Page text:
Then in the last decade before Pearl Harbor, the warlike atmosphere between Japan and the United States helped to further spread the hate felt toward Japanese Americans to the point that the highest political figures focused on their community. This shift of focus was later fateful to the Japanese Americans on the West Coast as it eventually led to the relocation and internment. Since the immigration question had already proved to be an important topic not only for the West Coast, but the whole United States, the federal government realized they needed to get more involved. Thus, in the 1930s President Franklin D. Roosevelt himself sought to gather information on the situation. Although he of course was not the only person responsible for the subsequent treatment of Japanese Americans in the 1940s, it was mainly through his actions, opinions, and misunderstandings that the fate of the community was decided. Unfortunately for the immigrants, Roosevelt´s opinion on the Japanese did not bear enough contrast to the sentiments prevalent on the West Coast. Despite being pragmatic in politics and more moderate in judgment based on a racist prejudice than many of his contemporaries, he nevertheless adhered to the “conventional wisdom of the time” (Robinson 42):
FDR´s thesis was that people of Japanese ancestry remained innately Japanese no matter where they lived—even if they were born and raised entirely in the United States, spoke only English, and absorbed American customs—and this made them undeserving of equal citizenship rights. (Robinson 43)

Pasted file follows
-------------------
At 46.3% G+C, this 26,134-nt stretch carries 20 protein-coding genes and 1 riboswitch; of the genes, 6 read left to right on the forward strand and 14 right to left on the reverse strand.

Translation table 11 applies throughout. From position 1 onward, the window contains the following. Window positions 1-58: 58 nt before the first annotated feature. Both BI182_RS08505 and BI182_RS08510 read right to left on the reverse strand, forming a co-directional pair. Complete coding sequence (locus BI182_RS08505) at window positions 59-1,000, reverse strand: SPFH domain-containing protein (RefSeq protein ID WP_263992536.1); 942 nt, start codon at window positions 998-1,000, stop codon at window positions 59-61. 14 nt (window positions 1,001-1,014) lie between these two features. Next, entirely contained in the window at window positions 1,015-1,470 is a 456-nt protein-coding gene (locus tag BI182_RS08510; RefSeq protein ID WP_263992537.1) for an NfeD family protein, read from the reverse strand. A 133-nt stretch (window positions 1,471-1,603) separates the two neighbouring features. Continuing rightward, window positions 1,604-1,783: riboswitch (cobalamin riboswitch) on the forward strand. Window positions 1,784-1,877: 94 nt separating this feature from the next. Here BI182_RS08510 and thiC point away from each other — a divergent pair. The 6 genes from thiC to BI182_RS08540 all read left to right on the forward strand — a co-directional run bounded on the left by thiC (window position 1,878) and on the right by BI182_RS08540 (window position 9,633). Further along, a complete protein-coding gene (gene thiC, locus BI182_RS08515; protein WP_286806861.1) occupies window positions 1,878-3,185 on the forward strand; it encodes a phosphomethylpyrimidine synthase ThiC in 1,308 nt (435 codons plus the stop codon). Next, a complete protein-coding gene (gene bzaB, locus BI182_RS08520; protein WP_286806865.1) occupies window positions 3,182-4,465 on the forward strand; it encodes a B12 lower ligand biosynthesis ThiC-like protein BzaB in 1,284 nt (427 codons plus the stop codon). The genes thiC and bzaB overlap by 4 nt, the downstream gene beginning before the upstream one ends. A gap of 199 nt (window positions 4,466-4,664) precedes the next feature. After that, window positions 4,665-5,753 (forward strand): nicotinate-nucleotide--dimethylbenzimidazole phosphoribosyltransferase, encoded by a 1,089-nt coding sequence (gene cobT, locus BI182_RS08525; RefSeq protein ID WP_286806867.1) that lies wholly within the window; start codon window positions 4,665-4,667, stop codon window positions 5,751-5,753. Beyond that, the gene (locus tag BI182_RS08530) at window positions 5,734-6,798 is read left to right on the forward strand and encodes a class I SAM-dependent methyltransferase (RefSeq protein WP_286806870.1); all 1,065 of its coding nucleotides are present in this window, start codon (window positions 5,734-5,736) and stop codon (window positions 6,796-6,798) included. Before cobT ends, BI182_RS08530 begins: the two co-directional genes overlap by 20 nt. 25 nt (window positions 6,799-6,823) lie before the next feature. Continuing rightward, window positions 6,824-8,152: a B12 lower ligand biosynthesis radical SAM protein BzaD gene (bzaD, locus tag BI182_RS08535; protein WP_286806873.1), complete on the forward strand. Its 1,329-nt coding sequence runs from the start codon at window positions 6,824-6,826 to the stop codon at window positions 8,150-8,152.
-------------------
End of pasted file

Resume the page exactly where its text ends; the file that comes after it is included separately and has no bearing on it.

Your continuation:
Moreover, he was under the influence of ideas expressed by Homer Lea and Alfred Mahan which caused his suspicion toward the Japanese. While he considered nativists to be “troublemakers” who spread unnecessary hate toward Japan which affected relations between the countries (Robinson 40), he himself believed the Japanese to be incapable of adapting to the life in the United States.
These beliefs led to a series of investigations on Japanese Americans and especially their contact with the Japanese Empire performed in the late 1930s and early 1940s. Despite the fact that resulting FBI and ONI (Office of Naval Intelligence) reports stated that Japanese Americans would be loyal to the United States in case of conflict, Roosevelt remained unconvinced by their conclusions and kept arranging for new evaluations (Robinson 72). Increasing anxiety about Japan and its aims also resulted in an intensive examination of purported espionage activities. Consequences of these investigations were grave. Since the president regarded both issei and nisei as adjuncts of Japan and therefore potential enemies, he extended the legitimate steps to be taken against agents of Japan, virtually all of whom were Caucasians, to the entire Japanese American community (Robinson 71-72). The successful braking of Japan´s
highest-level diplomatic code one year before the war had similarly significant impact on the lives of Japanese Americans:
The messages decoded by these efforts, code-named in the USA 'Magic', appeared to reveal widespread Japanese espionage networks along the West Coast of the United States. But the exaggeration of the original was often further twisted by problems of translation, and then the climate of espionage fear gave added credence to the worst-case interpretation of a massive security threat. The 'Magic' intercepts, in appearing to support both the suspicion of widespread Japanese espionage and international evidence from the British security authorities, were decisive for Roosevelt´s authorization of the internment of Japanese Americans. (Everest-Phillips 261)